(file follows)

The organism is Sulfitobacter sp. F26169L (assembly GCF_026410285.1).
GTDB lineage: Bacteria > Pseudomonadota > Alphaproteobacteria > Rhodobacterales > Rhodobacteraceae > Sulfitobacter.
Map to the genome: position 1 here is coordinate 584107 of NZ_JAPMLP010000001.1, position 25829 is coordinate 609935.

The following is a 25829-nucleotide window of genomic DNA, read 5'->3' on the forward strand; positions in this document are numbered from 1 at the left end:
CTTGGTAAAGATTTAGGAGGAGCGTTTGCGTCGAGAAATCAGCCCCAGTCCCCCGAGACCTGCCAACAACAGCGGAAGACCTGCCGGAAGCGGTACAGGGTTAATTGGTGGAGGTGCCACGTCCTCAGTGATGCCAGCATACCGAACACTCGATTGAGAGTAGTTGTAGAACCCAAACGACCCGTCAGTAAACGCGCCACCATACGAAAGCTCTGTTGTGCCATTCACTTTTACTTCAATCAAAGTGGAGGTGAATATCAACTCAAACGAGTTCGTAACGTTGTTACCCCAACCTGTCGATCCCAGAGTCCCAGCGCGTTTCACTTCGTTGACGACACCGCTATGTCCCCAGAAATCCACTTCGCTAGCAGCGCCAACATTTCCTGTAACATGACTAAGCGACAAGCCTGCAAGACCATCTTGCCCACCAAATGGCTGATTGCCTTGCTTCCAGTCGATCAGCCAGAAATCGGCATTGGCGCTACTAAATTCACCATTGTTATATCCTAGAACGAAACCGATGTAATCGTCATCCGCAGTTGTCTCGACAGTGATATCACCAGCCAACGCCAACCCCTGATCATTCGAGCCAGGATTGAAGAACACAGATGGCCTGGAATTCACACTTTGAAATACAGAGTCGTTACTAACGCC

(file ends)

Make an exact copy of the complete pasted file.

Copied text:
The organism is Sulfitobacter sp. F26169L (assembly GCF_026410285.1).
GTDB lineage: Bacteria > Pseudomonadota > Alphaproteobacteria > Rhodobacterales > Rhodobacteraceae > Sulfitobacter.
Map to the genome: position 1 here is coordinate 584107 of NZ_JAPMLP010000001.1, position 25829 is coordinate 609935.

The following is a 25829-nucleotide window of genomic DNA, read 5'->3' on the forward strand; positions in this document are numbered from 1 at the left end:
CTTGGTAAAGATTTAGGAGGAGCGTTTGCGTCGAGAAATCAGCCCCAGTCCCCCGAGACCTGCCAACAACAGCGGAAGACCTGCCGGAAGCGGTACAGGGTTAATTGGTGGAGGTGCCACGTCCTCAGTGATGCCAGCATACCGAACACTCGATTGAGAGTAGTTGTAGAACCCAAACGACCCGTCAGTAAACGCGCCACCATACGAAAGCTCTGTTGTGCCATTCACTTTTACTTCAATCAAAGTGGAGGTGAATATCAACTCAAACGAGTTCGTAACGTTGTTACCCCAACCTGTCGATCCCAGAGTCCCAGCGCGTTTCACTTCGTTGACGACACCGCTATGTCCCCAGAAATCCACTTCGCTAGCAGCGCCAACATTTCCTGTAACATGACTAAGCGACAAGCCTGCAAGACCATCTTGCCCACCAAATGGCTGATTGCCTTGCTTCCAGTCGATCAGCCAGAAATCGGCATTGGCGCTACTAAATTCACCATTGTTATATCCTAGAACGAAACCGATGTAATCGTCATCCGCAGTTGTCTCGACAGTGATATCACCAGCCAACGCCAACCCCTGATCATTCGAGCCAGGATTGAAGAACACAGATGGCCTGGAATTCACACTTTGAAATACAGAGTCGTTACTAACGCC